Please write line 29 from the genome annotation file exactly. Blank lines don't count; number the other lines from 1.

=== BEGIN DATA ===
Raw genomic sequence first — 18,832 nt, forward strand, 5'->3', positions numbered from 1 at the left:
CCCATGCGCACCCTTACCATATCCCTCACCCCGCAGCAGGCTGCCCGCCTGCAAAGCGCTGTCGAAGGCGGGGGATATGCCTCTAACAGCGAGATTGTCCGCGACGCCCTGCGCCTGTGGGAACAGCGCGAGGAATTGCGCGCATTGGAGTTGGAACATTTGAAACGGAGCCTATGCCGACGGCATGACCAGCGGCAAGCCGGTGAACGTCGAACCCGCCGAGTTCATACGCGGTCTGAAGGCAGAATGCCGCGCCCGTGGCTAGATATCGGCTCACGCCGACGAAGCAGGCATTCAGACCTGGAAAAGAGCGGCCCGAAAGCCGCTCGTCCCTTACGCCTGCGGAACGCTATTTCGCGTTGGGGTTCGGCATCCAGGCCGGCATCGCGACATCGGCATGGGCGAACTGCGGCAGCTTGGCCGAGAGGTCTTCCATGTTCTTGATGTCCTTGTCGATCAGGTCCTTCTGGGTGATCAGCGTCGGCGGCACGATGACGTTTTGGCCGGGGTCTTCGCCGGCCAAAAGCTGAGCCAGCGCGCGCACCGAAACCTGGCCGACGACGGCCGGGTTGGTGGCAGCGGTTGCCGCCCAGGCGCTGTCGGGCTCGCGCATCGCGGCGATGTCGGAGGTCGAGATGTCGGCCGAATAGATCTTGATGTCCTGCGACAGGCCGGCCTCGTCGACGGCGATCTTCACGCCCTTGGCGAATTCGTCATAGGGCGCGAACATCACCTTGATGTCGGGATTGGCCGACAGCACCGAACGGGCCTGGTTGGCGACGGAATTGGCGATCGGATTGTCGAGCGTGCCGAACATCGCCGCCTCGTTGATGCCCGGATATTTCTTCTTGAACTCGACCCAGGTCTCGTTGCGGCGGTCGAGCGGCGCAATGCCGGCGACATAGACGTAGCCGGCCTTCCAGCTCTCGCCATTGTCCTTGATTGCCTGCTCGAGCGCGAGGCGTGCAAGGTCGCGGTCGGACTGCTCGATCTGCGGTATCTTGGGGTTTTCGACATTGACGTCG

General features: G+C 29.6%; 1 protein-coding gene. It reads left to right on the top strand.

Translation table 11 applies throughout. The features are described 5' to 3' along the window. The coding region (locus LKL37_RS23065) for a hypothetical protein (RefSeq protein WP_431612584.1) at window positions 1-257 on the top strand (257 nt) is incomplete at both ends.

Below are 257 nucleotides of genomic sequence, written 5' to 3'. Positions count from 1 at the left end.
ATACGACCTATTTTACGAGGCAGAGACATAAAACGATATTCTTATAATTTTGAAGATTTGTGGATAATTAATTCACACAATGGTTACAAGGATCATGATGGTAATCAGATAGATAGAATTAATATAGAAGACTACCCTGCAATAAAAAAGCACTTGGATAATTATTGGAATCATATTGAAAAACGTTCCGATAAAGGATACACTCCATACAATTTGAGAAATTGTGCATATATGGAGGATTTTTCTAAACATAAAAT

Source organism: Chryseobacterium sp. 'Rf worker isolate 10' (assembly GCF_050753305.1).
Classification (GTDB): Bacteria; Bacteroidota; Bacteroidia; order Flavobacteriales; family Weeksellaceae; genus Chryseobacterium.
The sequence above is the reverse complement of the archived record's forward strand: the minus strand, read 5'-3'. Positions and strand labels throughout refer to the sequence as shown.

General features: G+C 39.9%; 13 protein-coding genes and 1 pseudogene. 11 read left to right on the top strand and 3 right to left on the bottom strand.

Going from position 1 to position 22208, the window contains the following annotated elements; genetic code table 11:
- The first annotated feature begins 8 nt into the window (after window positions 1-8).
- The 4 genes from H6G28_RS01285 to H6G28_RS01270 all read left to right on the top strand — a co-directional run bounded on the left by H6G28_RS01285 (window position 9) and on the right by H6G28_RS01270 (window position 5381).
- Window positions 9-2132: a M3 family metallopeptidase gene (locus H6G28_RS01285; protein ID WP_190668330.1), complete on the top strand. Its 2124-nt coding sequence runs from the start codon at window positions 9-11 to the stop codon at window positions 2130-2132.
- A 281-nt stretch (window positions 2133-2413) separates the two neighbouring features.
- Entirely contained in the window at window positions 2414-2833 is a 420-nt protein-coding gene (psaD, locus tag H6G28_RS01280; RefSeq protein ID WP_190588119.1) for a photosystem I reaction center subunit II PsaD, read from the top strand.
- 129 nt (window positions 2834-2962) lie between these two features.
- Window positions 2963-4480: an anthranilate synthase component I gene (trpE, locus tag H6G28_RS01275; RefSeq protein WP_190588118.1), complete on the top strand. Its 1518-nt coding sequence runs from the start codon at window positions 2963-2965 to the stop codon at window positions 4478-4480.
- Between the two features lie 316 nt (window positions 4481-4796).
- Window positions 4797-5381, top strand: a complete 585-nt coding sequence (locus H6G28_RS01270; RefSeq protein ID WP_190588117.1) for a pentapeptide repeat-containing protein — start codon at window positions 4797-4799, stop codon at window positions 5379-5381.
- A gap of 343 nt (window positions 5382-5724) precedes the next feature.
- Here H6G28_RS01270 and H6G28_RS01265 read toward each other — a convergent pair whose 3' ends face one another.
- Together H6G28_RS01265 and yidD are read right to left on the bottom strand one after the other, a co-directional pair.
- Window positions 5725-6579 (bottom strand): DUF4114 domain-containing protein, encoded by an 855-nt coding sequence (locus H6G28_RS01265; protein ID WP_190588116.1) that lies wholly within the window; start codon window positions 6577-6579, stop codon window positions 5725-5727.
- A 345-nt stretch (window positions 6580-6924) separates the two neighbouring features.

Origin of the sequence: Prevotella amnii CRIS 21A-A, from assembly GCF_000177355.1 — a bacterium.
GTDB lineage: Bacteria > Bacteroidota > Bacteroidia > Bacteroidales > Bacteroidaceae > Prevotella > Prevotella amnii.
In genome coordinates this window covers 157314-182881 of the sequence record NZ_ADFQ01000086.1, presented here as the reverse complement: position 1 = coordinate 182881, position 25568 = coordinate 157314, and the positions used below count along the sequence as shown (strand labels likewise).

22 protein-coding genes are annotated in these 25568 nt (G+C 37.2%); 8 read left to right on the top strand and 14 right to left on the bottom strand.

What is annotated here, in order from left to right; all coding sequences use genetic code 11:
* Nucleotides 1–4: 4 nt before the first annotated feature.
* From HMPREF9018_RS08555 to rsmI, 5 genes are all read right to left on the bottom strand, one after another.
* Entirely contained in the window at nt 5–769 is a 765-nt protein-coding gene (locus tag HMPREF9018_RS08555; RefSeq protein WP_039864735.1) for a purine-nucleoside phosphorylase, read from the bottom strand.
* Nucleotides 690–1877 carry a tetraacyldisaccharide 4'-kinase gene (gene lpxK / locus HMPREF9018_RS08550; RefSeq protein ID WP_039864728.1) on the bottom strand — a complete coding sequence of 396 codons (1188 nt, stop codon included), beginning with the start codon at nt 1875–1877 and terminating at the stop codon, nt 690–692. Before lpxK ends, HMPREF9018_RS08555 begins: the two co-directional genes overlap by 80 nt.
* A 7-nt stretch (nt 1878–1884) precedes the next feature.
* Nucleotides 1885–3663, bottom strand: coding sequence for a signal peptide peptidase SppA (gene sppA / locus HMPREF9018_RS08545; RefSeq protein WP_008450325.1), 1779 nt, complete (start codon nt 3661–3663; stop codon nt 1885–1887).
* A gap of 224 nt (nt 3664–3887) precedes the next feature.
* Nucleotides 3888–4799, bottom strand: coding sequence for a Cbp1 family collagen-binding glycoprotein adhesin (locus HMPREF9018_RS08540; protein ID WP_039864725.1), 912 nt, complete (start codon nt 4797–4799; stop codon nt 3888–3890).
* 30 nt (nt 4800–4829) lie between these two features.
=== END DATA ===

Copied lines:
22 protein-coding genes are annotated in these 25568 nt (G+C 37.2%); 8 read left to right on the top strand and 14 right to left on the bottom strand.